IT’S DAYLIGHT ON the river on the longest day of the year.
Being on the river early is a good way to watch the creatures of the rainforest engage in the nerve-wracking work of raising their young in a hostile world where everything wants to eat them.
A mother merganser is feeding her tiny hatchlings a diet of baby salmon.
Her timing is perfect.
Her chicks hatched the same day the baby salmon emerged from the gravel where they were spawned last fall by their parents.
It’s just a coincidence, I’m sure.
The fact that these tiny chicks even made it to the river is a miracle.
The mergansers nest in hollow trees. The nest can be over a hundred feet from the ground.
The chicks take their first flight out of the nest without being able to fly.
Watching baby ducks tumbling out of a tree can be disturbing for us sensitive types, but a thick net of salmonberry limbs breaks their fall and they hit the ground running after their mother.
The number of chicks that a hen merganser is able to hatch and feed is a valuable clue to the health of the ecosystem.
It’s estimated that over 150 species of birds, animals and insects, as well as the trees of the rainforest, rely on salmon. This number is multiplied out on the ocean where everything from the seagull to the orca feed on salmon.
These fish are being eliminated throughout the extent of their range by the rapacious appetite of an exploding population of humans.
This is reflected in the number of merganser chicks observed on the river.
The record of baby mergansers in one hatch is 21!
That was a birdwatching triumph from the ’90s that stands to this day.
On this longest day, we saw only one merganser hen with half a dozen chicks.
Even if they are mergansers, saw-billed, fish eating machines, when these worthless fish ducks disappear, the human fishers won’t be far behind.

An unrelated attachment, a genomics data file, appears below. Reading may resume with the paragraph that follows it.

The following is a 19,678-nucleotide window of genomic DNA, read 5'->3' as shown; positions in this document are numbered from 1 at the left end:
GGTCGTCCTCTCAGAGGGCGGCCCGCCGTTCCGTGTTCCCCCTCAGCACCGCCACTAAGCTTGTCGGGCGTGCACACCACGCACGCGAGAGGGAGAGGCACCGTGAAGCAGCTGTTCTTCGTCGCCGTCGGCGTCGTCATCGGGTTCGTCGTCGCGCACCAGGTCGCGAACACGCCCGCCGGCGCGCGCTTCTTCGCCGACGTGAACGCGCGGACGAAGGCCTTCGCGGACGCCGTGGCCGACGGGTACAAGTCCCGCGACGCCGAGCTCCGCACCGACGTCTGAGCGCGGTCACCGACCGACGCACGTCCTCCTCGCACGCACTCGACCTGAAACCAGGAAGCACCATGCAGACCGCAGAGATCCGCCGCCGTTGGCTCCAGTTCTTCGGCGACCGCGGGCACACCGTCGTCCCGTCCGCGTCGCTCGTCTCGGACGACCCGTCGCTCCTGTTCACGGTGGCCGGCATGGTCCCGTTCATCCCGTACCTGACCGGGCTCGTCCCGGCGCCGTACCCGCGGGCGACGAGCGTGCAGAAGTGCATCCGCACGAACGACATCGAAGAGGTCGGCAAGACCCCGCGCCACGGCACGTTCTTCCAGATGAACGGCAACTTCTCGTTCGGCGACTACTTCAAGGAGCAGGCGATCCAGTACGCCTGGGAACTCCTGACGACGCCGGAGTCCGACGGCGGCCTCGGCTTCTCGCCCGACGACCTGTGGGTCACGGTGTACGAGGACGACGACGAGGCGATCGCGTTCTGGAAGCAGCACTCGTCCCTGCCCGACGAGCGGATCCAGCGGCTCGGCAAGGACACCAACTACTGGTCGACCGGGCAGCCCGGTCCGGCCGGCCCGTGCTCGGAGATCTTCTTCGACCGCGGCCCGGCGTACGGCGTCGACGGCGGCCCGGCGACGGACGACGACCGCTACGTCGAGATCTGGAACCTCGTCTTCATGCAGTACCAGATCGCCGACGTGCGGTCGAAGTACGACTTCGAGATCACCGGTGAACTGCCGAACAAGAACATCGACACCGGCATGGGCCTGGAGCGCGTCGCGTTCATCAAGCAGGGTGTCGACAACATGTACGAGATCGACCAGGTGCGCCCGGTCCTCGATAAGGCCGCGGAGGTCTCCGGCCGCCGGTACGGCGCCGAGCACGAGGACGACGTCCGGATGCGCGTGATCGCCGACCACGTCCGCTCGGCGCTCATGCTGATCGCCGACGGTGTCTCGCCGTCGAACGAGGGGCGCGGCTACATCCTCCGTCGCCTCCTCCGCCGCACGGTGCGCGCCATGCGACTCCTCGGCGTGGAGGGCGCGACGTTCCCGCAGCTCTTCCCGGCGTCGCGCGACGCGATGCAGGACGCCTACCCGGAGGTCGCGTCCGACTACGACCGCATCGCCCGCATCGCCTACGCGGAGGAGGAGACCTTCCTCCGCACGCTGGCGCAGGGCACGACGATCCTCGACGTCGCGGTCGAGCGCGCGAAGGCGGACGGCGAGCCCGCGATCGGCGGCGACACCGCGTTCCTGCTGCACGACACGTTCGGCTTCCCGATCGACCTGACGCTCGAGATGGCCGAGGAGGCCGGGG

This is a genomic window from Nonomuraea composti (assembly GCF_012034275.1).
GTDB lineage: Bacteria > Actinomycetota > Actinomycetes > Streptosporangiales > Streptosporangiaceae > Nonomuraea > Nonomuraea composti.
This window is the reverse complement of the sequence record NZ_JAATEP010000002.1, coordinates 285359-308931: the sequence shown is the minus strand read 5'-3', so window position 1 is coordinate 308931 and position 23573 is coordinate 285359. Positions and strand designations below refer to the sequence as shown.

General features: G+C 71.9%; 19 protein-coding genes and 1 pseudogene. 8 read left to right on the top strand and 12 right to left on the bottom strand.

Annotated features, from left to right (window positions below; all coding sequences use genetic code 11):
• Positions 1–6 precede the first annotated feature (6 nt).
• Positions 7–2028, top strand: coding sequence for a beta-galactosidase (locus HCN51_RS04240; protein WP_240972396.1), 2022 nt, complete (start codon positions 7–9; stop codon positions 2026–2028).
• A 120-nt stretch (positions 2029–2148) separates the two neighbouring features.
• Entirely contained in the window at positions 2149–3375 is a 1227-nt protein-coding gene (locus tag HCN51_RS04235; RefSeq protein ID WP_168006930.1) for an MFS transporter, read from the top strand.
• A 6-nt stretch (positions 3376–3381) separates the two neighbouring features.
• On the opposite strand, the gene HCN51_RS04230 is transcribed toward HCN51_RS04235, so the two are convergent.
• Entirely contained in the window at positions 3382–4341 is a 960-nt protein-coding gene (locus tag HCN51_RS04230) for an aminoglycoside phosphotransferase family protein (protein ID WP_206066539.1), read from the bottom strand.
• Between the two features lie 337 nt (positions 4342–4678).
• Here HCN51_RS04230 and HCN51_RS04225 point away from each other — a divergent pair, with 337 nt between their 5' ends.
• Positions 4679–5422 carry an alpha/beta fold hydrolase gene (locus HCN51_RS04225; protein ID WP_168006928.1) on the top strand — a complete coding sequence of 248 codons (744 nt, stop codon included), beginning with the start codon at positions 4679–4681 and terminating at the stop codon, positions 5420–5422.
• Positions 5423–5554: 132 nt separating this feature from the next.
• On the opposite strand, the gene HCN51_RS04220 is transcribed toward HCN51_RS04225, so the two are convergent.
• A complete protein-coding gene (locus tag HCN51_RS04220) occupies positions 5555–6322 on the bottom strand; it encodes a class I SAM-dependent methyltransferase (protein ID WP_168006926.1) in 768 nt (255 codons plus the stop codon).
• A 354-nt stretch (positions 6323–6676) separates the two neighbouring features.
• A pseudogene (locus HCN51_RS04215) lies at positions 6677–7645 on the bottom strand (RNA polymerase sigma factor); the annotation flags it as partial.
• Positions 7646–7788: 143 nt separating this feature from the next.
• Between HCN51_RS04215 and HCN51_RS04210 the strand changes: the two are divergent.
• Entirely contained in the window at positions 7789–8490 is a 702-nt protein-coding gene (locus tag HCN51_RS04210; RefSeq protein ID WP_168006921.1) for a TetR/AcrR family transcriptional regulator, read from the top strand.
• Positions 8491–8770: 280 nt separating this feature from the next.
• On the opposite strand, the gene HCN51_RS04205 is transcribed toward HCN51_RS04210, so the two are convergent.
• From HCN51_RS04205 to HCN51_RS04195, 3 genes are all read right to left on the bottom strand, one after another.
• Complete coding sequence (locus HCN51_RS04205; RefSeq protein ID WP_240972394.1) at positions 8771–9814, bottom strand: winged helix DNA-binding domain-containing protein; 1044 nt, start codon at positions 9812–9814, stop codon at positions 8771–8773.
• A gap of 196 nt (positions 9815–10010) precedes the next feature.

While extracting specific data about the deteriorating health of the planet and its human population by observing baby ducks on the river, or lack of them, can be problematic, it will have to do until something better comes along.
I think it’s safe to say from the initial phase of the study that people who fish are doomed.
Until then, we are content to watch the birds.
Bird watching is almost a blood sport when it is done right.
Watching eagles hunt baby ducks is one of the greatest thrills of nature, unless it is an eagle hunting otters.
The eagles are not particular this time of year.
They have young of their own back at the nest squawking from dawn till dark, so eagles are liable to tackle anything.
One day, we saw half a dozen eagles circling an elk calf that was curled up in a ball on a gravel bar along the river.
The poor thing must have been lost or swept down the river because no elk would leave her baby out in the open like that.
All hands wanted to save the calf but that is not the bird watchers’ way.
It’s against the law to mess with fawns or calf elk.
As well it should be.
Leave them alone.
Do what you can to raise your own family before you interfere with theirs.
Mother elk and deer will invariably come back.
Life goes on through the longest day.
Pat Neal is a Hoh River fishing and rafting guide and “wilderness gossip columnist” whose column appears here every Wednesday.
He can be reached at 360-683-9867 or by email via firstname.lastname@example.org.